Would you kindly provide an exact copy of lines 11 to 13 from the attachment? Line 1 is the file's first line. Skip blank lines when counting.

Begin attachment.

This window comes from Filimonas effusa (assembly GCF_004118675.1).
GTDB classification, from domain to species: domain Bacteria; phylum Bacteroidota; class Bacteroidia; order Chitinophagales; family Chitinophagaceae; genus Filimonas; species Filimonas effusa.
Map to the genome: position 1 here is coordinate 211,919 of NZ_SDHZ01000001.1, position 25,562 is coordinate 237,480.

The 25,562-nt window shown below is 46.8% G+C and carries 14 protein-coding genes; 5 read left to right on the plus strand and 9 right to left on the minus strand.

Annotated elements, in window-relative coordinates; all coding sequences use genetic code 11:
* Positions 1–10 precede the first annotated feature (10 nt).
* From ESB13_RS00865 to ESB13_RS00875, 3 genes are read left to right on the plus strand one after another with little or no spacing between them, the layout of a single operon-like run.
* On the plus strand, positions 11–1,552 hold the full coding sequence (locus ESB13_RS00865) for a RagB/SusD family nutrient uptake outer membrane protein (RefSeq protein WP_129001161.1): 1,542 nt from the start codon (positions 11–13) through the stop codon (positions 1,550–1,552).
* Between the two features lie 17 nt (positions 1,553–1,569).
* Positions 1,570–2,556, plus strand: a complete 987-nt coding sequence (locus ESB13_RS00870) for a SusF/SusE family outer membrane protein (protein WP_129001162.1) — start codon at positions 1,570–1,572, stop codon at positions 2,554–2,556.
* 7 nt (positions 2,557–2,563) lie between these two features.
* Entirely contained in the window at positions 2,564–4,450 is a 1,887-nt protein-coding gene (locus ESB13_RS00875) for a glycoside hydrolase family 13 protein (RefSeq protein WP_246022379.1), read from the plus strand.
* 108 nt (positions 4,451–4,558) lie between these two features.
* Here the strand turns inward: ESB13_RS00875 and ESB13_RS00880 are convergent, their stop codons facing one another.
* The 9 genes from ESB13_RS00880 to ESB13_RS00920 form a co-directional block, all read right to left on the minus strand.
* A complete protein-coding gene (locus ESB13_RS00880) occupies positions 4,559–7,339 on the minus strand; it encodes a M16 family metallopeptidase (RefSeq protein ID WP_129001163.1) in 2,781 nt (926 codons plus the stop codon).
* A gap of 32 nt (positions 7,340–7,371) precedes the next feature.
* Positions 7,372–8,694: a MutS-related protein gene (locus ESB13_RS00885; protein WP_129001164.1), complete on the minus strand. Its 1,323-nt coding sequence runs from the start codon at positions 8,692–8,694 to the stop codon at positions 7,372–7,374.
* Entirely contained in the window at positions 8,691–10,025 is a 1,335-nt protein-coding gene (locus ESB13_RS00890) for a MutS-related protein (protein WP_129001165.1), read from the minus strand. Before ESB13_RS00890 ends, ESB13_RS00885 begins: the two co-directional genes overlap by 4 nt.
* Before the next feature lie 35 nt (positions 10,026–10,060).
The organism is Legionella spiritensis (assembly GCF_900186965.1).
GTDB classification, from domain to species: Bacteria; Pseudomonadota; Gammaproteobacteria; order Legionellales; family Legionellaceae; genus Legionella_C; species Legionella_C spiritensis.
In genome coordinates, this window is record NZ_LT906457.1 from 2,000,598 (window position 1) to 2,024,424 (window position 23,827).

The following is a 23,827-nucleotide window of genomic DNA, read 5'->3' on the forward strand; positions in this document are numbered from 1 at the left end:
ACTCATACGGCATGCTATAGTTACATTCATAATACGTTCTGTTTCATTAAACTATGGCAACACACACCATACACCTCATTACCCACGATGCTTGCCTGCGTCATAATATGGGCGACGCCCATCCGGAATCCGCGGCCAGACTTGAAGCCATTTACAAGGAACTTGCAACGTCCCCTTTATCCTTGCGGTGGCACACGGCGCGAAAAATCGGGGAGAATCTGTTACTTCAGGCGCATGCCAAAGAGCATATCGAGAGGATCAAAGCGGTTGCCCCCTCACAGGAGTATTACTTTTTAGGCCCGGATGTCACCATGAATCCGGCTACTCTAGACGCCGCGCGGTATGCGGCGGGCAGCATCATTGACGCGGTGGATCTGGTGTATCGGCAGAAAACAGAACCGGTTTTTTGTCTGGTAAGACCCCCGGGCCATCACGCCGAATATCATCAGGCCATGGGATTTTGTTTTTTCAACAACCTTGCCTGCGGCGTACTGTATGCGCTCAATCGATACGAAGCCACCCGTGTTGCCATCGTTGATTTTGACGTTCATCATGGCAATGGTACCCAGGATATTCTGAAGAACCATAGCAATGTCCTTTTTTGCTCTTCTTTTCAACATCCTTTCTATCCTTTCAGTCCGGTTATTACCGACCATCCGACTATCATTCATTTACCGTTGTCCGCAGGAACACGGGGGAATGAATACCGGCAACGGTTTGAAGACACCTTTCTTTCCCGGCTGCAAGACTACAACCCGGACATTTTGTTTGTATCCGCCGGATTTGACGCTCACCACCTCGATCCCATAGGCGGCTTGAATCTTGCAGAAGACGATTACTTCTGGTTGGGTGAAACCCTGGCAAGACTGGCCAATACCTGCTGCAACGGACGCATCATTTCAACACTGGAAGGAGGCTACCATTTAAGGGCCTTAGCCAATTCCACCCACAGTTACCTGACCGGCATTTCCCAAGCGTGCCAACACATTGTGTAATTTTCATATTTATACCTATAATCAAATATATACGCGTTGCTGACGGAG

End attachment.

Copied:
* 7 nt (positions 2,557–2,563) lie between these two features.
* Entirely contained in the window at positions 2,564–4,450 is a 1,887-nt protein-coding gene (locus ESB13_RS00875) for a glycoside hydrolase family 13 protein (RefSeq protein WP_246022379.1), read from the plus strand.
* 108 nt (positions 4,451–4,558) lie between these two features.